The really wonderful thing, besides the huge show of support from the 200,000 people who showed up (hello, there ARE decent people on both sides!), was that everyone was just so NICE that day. I was a little worried about the political climate there, because I am rather moderate –neither extreme pleases me– and I have always voted independent of any political party, but there was no bashing of parties or individuals (well, fun was poked at Sarah Palin on some of the signs, but how can you NOT poke fun at her? She sort of begs for it. And there were a number of costumes with tea bags prominently featured).
All in all, Civility was the rule of the day.
That is what I observed in person.
Perhaps a part of me wanted to be a part of something big in Washington, D.C., while I was still living here — but only in pleasant weather.
Ultimately, I went because I wanted to stand up and be counted as a voice of reason.
It was a beautiful day.
And then we walked all the way back to the parking garage at George Washington University in Foggy Bottom, loaded our tired bodies into the car and got into the mass of traffic to go home…
…where we watched the entire event that I had wisely recorded. It was the best of both worlds. I can proudly say I WAS THERE but I could also enjoy watching the entire 3 hours of everything I’d missed being able to see… all while laying on the couch in my pajamas and resting my aching feet.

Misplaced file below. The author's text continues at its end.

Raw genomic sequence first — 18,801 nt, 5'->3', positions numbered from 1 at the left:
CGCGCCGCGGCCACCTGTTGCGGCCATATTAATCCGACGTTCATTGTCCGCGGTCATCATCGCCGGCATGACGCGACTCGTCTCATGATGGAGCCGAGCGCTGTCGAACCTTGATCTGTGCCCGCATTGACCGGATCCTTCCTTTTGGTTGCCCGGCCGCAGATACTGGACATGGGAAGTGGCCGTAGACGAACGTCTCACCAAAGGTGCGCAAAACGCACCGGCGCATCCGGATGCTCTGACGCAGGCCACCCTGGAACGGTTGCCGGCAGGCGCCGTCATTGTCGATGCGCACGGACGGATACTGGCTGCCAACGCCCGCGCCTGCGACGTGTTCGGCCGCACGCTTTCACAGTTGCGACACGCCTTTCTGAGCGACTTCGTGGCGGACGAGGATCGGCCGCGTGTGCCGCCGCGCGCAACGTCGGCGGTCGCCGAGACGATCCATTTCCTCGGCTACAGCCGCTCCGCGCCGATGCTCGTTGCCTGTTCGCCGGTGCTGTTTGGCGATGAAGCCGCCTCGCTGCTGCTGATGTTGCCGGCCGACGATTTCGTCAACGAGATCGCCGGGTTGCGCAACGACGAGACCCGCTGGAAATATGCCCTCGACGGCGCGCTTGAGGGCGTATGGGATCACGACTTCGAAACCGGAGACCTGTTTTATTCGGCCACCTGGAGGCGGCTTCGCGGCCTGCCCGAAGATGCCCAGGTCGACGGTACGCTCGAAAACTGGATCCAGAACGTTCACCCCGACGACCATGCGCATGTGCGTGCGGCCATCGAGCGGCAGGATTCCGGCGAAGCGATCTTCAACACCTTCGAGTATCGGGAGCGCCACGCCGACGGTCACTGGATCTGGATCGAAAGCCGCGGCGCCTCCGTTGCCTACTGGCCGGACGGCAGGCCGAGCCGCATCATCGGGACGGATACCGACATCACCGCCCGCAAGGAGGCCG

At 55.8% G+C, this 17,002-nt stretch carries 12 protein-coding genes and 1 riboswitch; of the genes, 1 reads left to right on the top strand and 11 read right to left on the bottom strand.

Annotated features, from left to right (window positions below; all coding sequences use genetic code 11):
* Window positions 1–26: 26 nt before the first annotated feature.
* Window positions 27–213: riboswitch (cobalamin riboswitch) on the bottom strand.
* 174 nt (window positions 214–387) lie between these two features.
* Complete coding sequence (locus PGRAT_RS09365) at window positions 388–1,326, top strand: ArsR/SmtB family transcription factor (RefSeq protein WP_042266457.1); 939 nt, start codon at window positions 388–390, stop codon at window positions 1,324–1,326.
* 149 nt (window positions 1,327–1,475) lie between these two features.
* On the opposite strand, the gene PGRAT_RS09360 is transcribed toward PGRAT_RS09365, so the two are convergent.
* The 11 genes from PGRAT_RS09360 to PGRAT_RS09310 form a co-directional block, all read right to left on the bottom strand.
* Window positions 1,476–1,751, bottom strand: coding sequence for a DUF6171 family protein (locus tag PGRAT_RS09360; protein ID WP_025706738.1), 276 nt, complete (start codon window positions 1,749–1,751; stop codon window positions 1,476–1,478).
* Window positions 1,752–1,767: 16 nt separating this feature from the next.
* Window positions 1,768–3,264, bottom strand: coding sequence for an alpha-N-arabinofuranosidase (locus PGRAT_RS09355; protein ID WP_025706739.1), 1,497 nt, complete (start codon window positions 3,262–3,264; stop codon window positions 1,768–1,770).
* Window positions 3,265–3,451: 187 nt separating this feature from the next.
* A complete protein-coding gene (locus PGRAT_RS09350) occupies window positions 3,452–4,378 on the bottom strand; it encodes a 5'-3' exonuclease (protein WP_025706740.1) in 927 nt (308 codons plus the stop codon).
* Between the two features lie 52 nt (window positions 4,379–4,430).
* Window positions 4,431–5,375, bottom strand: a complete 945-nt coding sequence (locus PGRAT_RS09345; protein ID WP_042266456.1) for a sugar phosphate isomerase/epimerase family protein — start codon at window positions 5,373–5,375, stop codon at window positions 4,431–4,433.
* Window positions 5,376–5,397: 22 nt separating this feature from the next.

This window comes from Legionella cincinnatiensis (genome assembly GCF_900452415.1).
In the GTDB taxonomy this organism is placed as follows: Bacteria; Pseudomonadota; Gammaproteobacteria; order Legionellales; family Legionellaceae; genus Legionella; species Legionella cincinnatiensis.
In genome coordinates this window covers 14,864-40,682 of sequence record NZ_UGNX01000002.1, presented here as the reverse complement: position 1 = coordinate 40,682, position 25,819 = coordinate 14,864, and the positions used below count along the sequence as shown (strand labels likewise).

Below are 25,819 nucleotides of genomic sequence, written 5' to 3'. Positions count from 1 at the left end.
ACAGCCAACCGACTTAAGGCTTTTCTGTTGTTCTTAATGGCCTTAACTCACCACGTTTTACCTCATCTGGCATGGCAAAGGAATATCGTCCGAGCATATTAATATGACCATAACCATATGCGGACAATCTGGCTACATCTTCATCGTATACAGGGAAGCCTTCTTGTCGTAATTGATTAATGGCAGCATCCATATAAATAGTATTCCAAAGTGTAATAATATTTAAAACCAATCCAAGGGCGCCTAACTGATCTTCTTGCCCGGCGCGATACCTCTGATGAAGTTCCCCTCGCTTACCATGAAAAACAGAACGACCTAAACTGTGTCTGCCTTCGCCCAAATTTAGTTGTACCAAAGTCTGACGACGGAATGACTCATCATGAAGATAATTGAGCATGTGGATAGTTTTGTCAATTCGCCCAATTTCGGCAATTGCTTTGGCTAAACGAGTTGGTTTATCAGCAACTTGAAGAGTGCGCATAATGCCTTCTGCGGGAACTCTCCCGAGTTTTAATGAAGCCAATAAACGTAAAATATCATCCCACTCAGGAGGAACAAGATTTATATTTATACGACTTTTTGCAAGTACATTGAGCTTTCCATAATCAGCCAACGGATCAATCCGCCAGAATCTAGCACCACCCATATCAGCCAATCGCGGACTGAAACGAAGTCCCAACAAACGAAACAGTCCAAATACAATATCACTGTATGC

I wish I could’ve been there!
Wow, that is a lot of people. My husband would freak. 🙂 Glad you got to be there. Sounds like a worthy cause.
I watched about 2o minutes on TV. Crowds are my personal HELL so I would never be able to do that. I attended Woodstock 98 with all the riots and it turned me off mass gatherings forever.
The signs are hysterical. But I still think we should be afraid of bears and robots.
Karen, Colbert agrees about the fear. In all seriousness, there are things we should be afraid of — riots being one of them.
I’m so glad you attended – even if you weren’t able to hear or see much of the actual event. There’s something about humour that brings almost any message across better than without it. I loved the signs – thanks so much for sharing your views, both personal and visual. And so cool to see a piece of the Berlin wall. Truly a great post.. and I’m all for truthiness!
that is so cool! and what a fascinating opportunity!!!
I watched it live from the comfort of my apartment but my boyfriend took the 5am bus down and stood amongst the crowds. I think it was a terrific event that made people realize not everyone lives in the extreme. Rational people exist. I’m glad you had a great time and a clean bathroom!
i LOVED the spirit of everyone there! no one was taking themselves too seriously, and it basically seemed like a huge party of calm, reasonable people 🙂